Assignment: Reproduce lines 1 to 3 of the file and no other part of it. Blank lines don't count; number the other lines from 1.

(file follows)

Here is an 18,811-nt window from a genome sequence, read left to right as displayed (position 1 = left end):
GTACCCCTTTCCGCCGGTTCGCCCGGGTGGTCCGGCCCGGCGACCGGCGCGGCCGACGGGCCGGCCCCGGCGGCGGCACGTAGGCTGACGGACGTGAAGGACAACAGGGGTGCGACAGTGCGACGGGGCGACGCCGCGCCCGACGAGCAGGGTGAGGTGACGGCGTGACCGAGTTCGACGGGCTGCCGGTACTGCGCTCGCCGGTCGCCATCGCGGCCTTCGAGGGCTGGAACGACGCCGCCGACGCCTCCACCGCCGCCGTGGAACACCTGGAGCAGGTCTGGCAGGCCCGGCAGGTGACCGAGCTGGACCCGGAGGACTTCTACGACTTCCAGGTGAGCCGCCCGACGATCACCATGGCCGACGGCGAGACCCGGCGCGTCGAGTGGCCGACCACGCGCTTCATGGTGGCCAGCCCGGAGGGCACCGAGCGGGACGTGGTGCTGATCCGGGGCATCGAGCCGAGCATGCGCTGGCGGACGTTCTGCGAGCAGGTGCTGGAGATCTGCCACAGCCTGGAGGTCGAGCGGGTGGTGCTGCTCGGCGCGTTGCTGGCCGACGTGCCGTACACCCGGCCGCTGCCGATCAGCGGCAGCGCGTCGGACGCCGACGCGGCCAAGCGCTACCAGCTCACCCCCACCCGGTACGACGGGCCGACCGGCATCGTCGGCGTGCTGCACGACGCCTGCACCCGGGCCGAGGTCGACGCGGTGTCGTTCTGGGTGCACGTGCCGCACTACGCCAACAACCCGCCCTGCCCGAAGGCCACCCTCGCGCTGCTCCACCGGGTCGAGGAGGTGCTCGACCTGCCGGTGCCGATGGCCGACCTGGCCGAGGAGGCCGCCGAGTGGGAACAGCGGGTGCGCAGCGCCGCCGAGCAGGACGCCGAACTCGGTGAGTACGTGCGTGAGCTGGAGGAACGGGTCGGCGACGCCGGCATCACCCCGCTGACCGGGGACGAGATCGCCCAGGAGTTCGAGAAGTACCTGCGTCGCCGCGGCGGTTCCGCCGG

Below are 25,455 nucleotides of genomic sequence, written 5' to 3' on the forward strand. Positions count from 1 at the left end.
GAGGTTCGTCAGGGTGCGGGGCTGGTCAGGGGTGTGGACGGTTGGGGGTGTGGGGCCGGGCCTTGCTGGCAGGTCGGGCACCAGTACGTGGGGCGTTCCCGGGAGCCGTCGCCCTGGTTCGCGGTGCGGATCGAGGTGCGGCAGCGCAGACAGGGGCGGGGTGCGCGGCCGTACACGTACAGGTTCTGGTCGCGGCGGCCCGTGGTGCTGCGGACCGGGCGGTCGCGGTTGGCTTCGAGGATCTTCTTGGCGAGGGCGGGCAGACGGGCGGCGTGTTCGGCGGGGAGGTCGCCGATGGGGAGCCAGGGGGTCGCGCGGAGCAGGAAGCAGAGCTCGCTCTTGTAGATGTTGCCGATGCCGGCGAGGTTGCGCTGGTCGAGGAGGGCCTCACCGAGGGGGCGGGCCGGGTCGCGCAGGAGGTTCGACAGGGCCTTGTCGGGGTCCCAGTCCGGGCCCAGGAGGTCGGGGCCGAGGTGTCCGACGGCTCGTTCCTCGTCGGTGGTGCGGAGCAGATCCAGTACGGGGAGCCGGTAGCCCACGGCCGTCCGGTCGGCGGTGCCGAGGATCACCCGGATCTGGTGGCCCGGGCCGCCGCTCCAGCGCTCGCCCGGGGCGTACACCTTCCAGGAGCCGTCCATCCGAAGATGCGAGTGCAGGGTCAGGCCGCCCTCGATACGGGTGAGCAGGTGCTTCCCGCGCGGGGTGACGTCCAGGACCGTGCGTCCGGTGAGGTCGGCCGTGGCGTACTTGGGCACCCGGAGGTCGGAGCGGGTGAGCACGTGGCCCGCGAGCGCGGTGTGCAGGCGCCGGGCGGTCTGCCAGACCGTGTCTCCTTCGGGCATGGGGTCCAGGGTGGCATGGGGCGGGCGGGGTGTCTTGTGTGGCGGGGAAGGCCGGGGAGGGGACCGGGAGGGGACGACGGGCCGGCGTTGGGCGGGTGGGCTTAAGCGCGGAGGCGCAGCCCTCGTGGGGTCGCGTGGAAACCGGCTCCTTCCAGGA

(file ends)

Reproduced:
Here is an 18,811-nt window from a genome sequence, read left to right as displayed (position 1 = left end):
GTACCCCTTTCCGCCGGTTCGCCCGGGTGGTCCGGCCCGGCGACCGGCGCGGCCGACGGGCCGGCCCCGGCGGCGGCACGTAGGCTGACGGACGTGAAGGACAACAGGGGTGCGACAGTGCGACGGGGCGACGCCGCGCCCGACGAGCAGGGTGAGGTGACGGCGTGACCGAGTTCGACGGGCTGCCGGTACTGCGCTCGCCGGTCGCCATCGCGGCCTTCGAGGGCTGGAACGACGCCGCCGACGCCTCCACCGCCGCCGTGGAACACCTGGAGCAGGTCTGGCAGGCCCGGCAGGTGACCGAGCTGGACCCGGAGGACTTCTACGACTTCCAGGTGAGCCGCCCGACGATCACCATGGCCGACGGCGAGACCCGGCGCGTCGAGTGGCCGACCACGCGCTTCATGGTGGCCAGCCCGGAGGGCACCGAGCGGGACGTGGTGCTGATCCGGGGCATCGAGCCGAGCATGCGCTGGCGGACGTTCTGCGAGCAGGTGCTGGAGATCTGCCACAGCCTGGAGGTCGAGCGGGTGGTGCTGCTCGGCGCGTTGCTGGCCGACGTGCCGTACACCCGGCCGCTGCCGATCAGCGGCAGCGCGTCGGACGCCGACGCGGCCAAGCGCTACCAGCTCACCCCCACCCGGTACGACGGGCCGACCGGCATCGTCGGCGTGCTGCACGACGCCTGCACCCGGGCCGAGGTCGACGCGGTGTCGTTCTGGGTGCACGTGCCGCACTACGCCAACAACCCGCCCTGCCCGAAGGCCACCCTCGCGCTGCTCCACCGGGTCGAGGAGGTGCTCGACCTGCCGGTGCCGATGGCCGACCTGGCCGAGGAGGCCGCCGAGTGGGAACAGCGGGTGCGCAGCGCCGCCGAGCAGGACGCCGAACTCGGTGAGTACGTGCGTGAGCTGGAGGAACGGGTCGGCGACGCCGGCATCACCCCGCTGACCGGGGACGAGATCGCCCAGGAGTTCGAGAAGTACCTGCGTCGCCGCGGCGGTTCCGCCGG

Below are 25,455 nucleotides of genomic sequence, written 5' to 3' on the forward strand. Positions count from 1 at the left end.